It’s hard to watch The Bachelor when you’re not straight
Updated: Oct 5, 2020
Published for The Berkeley Beacon February 20 2020 Issue
Link to story: https://berkeleybeacon.com/its-hard-to-watch-the-bachelor-when-youre-not-straight/
‘Tis the season—The Bachelor season.
While I’m excited about The Bachelor, Peter Weber’s fantasy suite dates, and glad the drama of stolen champagne bottles are behind us, I’m worried about watching next Monday night’s episode.
I’m especially worried for Victoria Fuller. Not because Weber didn’t meet her family but because I can’t ignore the fact that I absolutely wish she was with me instead.
The goal of the show is for The Bachelor to find his future wife. Twenty-five women compete for time and affection from him and go on extravagant dates around the world to places like Chile and Peru. I’m not fully sold that you can find your forever partner in about nine weeks, but last season’s finale had over 8 million views. Just like those viewers, I can’t stop watching.
When I first started watching The Bachelor franchise, I was a young girl who wanted true love like DeAnna Pappas did in her season of The Bachelorette. In a study published in Communication Quarterly that explores college students’ consumption patterns to reality television, authors Lisa Lundy, Amanda Ruth, and Travis Park explain that viewers watch reality dating shows to satisfy romance motives. Like DeAnna, I wanted 25 men to fall in love with me, but back then I didn’t know I was bisexual.
That changed in my freshman year during Nick Viall’s season of The Bachelor.
I didn’t watch every season of The Bachelor because I was the only person I knew in the Philippines who watched the show. However, once I moved to Boston, I was surprised to hear my friends talking excitedly about the next season. Like the participants in the Communication Quarterly study, I watched The Bachelor again during my freshman year for the social value. Every Monday night my friends and I would scream at Viall on the 10th floor Little Building common room.
None of us liked Viall, but we kept watching because his season had the best cast of women. From his season, Rachel Lindsay became the first black bachelorette, and I was constantly starstruck by contestant Kristina Schulman, who was adopted from Russia. Schulman was feisty, sexy, and honest. During every rose ceremony, I hoped Nick would keep her on just so I could keep seeing her, but I knew Schulman deserved better than Viall.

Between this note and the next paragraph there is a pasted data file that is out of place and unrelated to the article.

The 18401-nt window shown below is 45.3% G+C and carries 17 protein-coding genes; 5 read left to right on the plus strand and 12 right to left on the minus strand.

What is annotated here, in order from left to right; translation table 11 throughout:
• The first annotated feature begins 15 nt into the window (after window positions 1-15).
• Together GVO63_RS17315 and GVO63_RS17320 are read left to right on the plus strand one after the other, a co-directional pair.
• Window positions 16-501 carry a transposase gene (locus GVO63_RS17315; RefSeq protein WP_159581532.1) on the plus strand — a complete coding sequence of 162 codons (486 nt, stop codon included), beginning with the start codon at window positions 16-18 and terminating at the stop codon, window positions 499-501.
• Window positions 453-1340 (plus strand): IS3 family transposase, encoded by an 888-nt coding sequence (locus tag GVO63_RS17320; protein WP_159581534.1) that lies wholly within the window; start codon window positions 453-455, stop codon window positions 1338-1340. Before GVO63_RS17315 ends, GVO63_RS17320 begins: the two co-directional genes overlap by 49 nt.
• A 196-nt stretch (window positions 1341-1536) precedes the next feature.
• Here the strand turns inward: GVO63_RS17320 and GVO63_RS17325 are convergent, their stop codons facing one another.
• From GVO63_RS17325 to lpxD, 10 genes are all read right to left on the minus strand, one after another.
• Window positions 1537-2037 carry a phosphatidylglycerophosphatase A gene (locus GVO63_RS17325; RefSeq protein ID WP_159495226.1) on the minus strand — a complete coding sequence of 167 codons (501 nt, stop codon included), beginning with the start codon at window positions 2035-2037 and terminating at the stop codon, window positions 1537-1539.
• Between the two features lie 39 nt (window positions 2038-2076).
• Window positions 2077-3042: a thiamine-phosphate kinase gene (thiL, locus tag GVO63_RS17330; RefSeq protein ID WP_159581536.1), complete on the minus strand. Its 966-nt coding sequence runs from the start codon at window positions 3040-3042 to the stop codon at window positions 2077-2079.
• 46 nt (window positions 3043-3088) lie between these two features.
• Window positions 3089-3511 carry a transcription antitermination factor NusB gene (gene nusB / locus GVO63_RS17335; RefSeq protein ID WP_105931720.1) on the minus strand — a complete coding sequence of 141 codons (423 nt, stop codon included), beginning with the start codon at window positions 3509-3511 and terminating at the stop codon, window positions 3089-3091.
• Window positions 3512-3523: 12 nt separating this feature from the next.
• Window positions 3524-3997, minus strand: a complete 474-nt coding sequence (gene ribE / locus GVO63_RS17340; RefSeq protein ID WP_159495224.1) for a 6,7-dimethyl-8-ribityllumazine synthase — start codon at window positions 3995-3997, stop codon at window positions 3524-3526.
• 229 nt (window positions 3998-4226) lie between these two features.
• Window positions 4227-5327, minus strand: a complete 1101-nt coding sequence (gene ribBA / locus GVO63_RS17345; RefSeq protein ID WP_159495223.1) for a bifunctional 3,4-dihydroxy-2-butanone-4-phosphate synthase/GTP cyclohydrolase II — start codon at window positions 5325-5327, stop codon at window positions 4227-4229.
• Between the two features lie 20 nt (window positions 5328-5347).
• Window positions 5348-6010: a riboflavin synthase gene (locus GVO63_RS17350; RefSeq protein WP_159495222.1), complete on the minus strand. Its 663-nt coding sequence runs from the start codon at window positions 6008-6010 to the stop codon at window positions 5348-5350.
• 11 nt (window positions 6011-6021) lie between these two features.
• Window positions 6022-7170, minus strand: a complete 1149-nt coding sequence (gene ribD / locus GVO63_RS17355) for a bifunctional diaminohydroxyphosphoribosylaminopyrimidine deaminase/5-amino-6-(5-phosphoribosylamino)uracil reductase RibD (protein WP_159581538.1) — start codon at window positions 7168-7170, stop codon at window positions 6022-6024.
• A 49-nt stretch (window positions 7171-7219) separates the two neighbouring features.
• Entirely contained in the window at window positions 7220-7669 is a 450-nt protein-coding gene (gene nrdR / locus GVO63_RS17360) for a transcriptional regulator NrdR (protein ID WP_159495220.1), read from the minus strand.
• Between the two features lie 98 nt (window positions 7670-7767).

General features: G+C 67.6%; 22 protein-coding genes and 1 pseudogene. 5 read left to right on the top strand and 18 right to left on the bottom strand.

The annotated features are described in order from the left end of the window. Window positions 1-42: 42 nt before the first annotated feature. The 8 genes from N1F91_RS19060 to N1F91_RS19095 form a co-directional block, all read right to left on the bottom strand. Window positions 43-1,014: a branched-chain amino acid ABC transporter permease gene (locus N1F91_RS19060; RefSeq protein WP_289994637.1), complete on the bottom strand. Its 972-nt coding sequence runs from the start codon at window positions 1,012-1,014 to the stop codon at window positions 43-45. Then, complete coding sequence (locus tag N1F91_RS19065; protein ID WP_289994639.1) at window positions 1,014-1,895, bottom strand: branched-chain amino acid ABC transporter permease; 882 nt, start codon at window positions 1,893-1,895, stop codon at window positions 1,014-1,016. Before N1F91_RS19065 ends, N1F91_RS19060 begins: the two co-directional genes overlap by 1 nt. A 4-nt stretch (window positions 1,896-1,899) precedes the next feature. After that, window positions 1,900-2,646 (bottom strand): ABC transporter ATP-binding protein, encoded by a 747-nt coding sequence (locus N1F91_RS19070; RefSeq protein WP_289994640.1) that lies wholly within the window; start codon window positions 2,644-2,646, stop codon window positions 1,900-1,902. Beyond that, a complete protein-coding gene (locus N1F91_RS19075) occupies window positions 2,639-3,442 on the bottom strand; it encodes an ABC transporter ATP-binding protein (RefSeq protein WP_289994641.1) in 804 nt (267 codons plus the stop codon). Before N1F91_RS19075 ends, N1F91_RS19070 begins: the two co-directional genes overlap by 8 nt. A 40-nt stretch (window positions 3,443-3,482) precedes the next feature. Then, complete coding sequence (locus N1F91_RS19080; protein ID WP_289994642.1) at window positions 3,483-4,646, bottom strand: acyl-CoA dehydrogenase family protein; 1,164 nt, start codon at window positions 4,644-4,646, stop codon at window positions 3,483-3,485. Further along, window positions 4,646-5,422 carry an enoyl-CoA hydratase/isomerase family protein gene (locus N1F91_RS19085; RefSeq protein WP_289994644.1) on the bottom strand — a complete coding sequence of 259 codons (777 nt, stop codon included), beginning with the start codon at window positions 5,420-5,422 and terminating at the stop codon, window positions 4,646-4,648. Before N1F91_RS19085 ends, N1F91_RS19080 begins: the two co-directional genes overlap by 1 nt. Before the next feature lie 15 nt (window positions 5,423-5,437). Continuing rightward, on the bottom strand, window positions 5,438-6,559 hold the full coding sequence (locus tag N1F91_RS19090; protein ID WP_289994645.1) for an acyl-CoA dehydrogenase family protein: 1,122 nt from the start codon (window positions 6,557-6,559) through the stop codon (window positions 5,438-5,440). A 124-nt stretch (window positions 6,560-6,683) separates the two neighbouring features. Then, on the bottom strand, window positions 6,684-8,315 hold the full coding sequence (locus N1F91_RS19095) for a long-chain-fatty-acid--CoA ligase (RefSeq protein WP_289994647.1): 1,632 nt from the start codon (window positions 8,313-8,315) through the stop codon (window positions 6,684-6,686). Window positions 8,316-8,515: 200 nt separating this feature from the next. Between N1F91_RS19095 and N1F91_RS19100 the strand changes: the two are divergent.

I found myself in the same exact situation in the current season of The Bachelor when Fuller came out of the limo and told Weber she had a dry sense of humor. I was immediately enticed by her. She’s shy but constantly tries to come out of her shell to impress Weber. And I can’t stop staring at her eyes.
According to the same study, reality dating shows let viewers live vicariously through the show. As a viewer, you can see yourself in the show and wonder what you would do. In every one-on-one date Weber has with Fuller, I can’t help but imagine that instead, it’s me on a date with her, even if I’m currently in a relationship.
It’s difficult to watch the show because, on one hand, I need to see more of Fuller, but on the other hand, I don’t want her to end up with Weber.
In a promotional video for MTV reality dating series Are You the One?, Season 8 contestant Amber Martinez said, “It sucked growing up watching a lot of straight shows because it kind of made me feel like ‘Okay it’s not right.’”
For its eighth season, the reality dating show changed the dynamics by including sexually fluid cast members. The latest season of Bachelor in Paradise showed cast member Demi Burnett’s coming out story and her journey to accept her love for girlfriend Kristian Haggerty.
“Tens of millions of people around the world watch The Bachelor and its spin-off shows. This move to include a same-sex relationship in an honest fashion has the power to upend preconceived notions of LGBTQ people like Burnett who are attracted to more than one gender,” Anthony Ramos, head of talent at the LGBTQ+ media advocacy group GLAAD said in an NBC News article.
I cried in the Bachelor in Paradise finale when Burnett proposed to Haggerty. It was the first time I felt like it was okay to fall in love with a woman. Seeing Burnett’s journey of accepting her queer identity helped me fully accept myself as a bisexual woman now. But I know I won’t stop watching The Bachelor franchise, because I like watching real people fall in love.
I just hope more popular reality dating shows allow people of queer identities to fall in love too, so little girls like me can stop growing up wondering why they hated The Bachelor but kept watching anyway.